Legal Affairs Correspondent
The Law Society faces turmoil after solicitors chose an outsider pledged to slash costs and abolish political correctness to lead their profession.
Martin Mears, 55, of Norfolk said after his election last night that he would cut the annual pounds 50m budget of the solicitors' professional body by 10 per cent. He has been an outspoken critic of anti-discrimination policies adopted by the profession and said another priority would be to block the proposed appointment of an equality officer at the Law Society.
In a 36 per cent turnout, Mr Mears comfortably defeated the Law Society's official candidate Henry Hodge, 51, the husband of the Labour MP Margaret Hodge, in the first contested election for the presidency since 1954. Since then the leader has been chosen from inside the Society's leadership by "Buggins' Turn". Mr Mears polled 11,550 votes, Mr Hodge got 8,254 and a third candidate, Eileen Pembridge, also 51, received 3, 515 votes.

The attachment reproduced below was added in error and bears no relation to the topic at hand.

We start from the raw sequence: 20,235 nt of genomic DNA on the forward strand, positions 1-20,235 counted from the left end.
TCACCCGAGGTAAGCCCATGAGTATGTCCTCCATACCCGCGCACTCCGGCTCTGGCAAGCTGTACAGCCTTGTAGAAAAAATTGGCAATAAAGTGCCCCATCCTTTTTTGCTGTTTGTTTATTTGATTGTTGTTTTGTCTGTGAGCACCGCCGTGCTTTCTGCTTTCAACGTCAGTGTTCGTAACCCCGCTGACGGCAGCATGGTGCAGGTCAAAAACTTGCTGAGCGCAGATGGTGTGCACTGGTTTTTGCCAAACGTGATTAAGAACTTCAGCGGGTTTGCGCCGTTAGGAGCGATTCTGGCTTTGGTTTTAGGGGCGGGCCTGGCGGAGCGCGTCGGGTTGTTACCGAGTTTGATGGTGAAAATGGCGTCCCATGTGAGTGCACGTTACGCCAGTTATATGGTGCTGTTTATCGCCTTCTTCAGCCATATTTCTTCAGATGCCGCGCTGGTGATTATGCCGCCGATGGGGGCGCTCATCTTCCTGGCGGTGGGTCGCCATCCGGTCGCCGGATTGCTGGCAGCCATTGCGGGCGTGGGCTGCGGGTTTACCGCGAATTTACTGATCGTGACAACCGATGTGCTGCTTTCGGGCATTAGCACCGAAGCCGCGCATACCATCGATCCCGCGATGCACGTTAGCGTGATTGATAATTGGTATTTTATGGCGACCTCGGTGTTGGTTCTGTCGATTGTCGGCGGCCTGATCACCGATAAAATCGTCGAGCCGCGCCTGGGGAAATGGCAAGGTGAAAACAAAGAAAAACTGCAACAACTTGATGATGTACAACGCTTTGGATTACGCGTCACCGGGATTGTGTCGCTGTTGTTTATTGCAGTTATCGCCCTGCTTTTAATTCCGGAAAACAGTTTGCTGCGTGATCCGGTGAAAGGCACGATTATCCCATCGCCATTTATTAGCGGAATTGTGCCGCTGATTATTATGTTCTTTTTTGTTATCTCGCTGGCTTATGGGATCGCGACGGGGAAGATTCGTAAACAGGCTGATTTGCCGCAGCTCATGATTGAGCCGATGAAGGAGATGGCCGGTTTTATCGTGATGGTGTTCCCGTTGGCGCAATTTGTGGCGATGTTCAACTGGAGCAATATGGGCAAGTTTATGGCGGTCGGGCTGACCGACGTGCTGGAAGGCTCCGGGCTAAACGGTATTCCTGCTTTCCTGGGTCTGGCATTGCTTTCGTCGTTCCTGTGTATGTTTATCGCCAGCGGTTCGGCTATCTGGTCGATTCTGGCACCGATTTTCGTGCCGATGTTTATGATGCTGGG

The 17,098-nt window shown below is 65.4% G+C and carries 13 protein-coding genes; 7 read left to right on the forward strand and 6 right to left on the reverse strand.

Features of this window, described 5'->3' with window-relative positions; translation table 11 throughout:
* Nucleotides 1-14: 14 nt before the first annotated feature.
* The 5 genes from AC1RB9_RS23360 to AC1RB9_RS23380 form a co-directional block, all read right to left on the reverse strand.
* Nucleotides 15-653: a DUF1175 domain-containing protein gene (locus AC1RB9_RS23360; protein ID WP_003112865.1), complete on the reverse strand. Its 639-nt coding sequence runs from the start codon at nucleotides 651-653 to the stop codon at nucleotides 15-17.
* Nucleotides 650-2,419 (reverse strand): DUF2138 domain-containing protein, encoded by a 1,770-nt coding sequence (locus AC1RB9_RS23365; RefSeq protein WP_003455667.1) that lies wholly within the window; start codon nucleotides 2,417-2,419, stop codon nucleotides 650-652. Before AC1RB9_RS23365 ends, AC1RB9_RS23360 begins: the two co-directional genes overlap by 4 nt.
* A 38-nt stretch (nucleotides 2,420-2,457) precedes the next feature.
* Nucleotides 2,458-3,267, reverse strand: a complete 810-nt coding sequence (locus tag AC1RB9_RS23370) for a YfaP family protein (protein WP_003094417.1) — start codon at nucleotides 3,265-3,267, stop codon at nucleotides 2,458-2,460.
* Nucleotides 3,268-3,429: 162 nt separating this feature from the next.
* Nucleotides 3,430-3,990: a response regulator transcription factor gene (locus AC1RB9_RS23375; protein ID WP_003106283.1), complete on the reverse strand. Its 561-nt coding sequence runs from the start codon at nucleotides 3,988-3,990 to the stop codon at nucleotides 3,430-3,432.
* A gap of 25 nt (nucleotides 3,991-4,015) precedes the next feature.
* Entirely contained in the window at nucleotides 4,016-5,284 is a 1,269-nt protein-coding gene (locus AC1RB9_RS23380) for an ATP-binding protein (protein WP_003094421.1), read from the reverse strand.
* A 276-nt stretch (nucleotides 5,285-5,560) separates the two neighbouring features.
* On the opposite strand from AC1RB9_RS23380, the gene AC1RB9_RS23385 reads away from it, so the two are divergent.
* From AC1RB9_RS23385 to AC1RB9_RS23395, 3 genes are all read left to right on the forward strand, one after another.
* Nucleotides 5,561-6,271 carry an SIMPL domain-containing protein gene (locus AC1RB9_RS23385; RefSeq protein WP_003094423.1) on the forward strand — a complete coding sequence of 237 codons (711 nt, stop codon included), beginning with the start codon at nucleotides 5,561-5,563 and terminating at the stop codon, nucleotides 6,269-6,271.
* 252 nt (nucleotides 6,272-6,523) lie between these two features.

The society was already in disarray over the contest because its first official presidential candidate dropped out in April after Ms Pembridge "outed" him in public for having been involved in complaints that he had allegedly sexually harassed female Law Society staff.
Mr Mears, who has accused the Law Society of being a bureaucracy which ignores the wishes of the ordinary solicitor, said after the ballot result: "The profession has been badly led for five years. It has looked to the Law Society for leadership. The perception has been that that leadership has not been forthcoming, that the officers of the Law Society are remote from the concerns of ordinary solicitors."
It was too late to cut the current year's budget but the steady rise in costs from pounds 6.2m in 1984 to pounds 51m next year had to be stopped, he said. He also plans to reform the complaints system.
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